Avoiding and managing margin calls

Trading on margin offers a variety of potential benefits, as well as some additional risks, including margin calls. This lesson explains margin calls, your obligations, and what you can do to help avoid them.

A margin call is a demand from your brokerage firm to increase the amount of equity in your account. You can do this by depositing cash or marginable securities to your account or by liquidating existing positions to generate cash.

One of the most important things to understand about margin calls is that your brokerage firm has discretion as to when you are required to increase the equity in your margin account. Some firms will attempt to contact you to tell you additional equity is required, but they're not obligated to do so. Whether or not your firm has contacted you, they can take immediate action to increase the equity in your account if they decide the equity is too low and is not in line with the risk of your account. This means they can immediately sell out whichever securities they choose, regardless of the financial and tax obligations for you.

To avoid margin calls, you need to understand fully what triggers a margin call, along with the steps you can take to minimize the risk of a margin sellout.

As discussed in Meeting the requirements for margin trading, FINRA Rule 4210 requires that you maintain a minimum of 25% equity in your margin account at all times. In practice, however, most brokerage firms have stricter requirements that demand you maintain at least 30% equity—and in some cases—significantly more. These equity requirements can change at any time, particularly during periods of extreme market volatility. Therefore, it's important to remain vigilant at all times by closely monitoring the equity levels in your margin account.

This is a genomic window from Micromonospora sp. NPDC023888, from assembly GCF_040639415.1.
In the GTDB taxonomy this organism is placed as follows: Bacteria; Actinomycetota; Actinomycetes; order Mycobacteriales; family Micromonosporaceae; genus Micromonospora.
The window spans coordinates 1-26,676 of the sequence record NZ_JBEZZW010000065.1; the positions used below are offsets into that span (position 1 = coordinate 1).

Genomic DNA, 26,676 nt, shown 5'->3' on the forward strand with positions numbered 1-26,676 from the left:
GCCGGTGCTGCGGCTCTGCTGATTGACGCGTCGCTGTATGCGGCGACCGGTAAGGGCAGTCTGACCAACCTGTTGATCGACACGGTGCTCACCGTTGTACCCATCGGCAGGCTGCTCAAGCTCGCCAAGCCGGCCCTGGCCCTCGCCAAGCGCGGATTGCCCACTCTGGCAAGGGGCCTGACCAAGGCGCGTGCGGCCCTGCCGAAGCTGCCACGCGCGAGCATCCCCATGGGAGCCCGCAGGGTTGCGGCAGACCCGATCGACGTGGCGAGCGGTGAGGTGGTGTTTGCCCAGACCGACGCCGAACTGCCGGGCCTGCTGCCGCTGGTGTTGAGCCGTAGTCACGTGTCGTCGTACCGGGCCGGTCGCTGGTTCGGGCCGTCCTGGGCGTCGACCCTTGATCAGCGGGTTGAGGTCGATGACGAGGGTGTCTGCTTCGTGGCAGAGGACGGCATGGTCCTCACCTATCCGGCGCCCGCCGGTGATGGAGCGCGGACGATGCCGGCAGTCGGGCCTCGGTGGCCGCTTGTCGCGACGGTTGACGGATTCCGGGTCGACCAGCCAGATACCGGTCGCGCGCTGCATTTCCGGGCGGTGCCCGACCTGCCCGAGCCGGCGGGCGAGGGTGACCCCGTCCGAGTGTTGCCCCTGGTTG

When using stock that you own as collateral for a margin loan, the value of your collateral fluctuates as the stock price rises or falls. But your margin loan balance remains the same or grows larger as monthly interest accrues. If the equity in your account falls below your broker's required minimum, your account will be issued a margin call.

How to satisfy a margin call

Brokerage firms are not required to notify customers of margin calls, although most do. In some cases, a firm may simply sell shares without notifying the customer in order to bring the account equity up to or over the minimum house maintenance requirements. This usually happens in volatile markets or when there is an extreme movement of a concentrated position, as the video example illustrated. Still, in many cases investors have an opportunity to choose the method and time at which they meet a margin call.

From the video above, here are 3 examples of how Ellen could meet her margin call:

  1. Deposit cash: Ellen could simply deposit $2,000 into her account.